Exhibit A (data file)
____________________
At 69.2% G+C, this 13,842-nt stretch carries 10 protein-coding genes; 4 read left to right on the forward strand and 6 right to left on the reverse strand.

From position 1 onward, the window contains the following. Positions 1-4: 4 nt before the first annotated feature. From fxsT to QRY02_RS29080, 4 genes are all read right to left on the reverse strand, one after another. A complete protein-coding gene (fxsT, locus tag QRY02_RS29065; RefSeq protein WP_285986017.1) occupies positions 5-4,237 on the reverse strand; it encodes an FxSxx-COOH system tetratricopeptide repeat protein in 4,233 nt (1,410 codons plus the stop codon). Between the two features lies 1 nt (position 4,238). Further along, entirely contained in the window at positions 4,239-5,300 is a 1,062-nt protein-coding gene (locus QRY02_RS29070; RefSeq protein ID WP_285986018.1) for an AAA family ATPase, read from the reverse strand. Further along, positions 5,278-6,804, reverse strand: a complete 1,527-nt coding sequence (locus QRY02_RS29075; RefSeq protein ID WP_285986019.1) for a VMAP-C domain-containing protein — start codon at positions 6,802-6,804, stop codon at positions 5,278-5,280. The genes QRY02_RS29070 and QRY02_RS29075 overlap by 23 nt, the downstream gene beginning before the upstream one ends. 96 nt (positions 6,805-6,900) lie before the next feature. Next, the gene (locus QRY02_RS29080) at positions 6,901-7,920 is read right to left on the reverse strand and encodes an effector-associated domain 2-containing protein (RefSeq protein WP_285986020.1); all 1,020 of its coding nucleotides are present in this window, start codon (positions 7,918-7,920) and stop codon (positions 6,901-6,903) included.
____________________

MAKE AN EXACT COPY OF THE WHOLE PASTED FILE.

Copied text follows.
At 69.2% G+C, this 13,842-nt stretch carries 10 protein-coding genes; 4 read left to right on the forward strand and 6 right to left on the reverse strand.

From position 1 onward, the window contains the following. Positions 1-4: 4 nt before the first annotated feature. From fxsT to QRY02_RS29080, 4 genes are all read right to left on the reverse strand, one after another. A complete protein-coding gene (fxsT, locus tag QRY02_RS29065; RefSeq protein WP_285986017.1) occupies positions 5-4,237 on the reverse strand; it encodes an FxSxx-COOH system tetratricopeptide repeat protein in 4,233 nt (1,410 codons plus the stop codon). Between the two features lies 1 nt (position 4,238). Further along, entirely contained in the window at positions 4,239-5,300 is a 1,062-nt protein-coding gene (locus QRY02_RS29070; RefSeq protein ID WP_285986018.1) for an AAA family ATPase, read from the reverse strand. Further along, positions 5,278-6,804, reverse strand: a complete 1,527-nt coding sequence (locus QRY02_RS29075; RefSeq protein ID WP_285986019.1) for a VMAP-C domain-containing protein — start codon at positions 6,802-6,804, stop codon at positions 5,278-5,280. The genes QRY02_RS29070 and QRY02_RS29075 overlap by 23 nt, the downstream gene beginning before the upstream one ends. 96 nt (positions 6,805-6,900) lie before the next feature. Next, the gene (locus QRY02_RS29080) at positions 6,901-7,920 is read right to left on the reverse strand and encodes an effector-associated domain 2-containing protein (RefSeq protein WP_285986020.1); all 1,020 of its coding nucleotides are present in this window, start codon (positions 7,918-7,920) and stop codon (positions 6,901-6,903) included.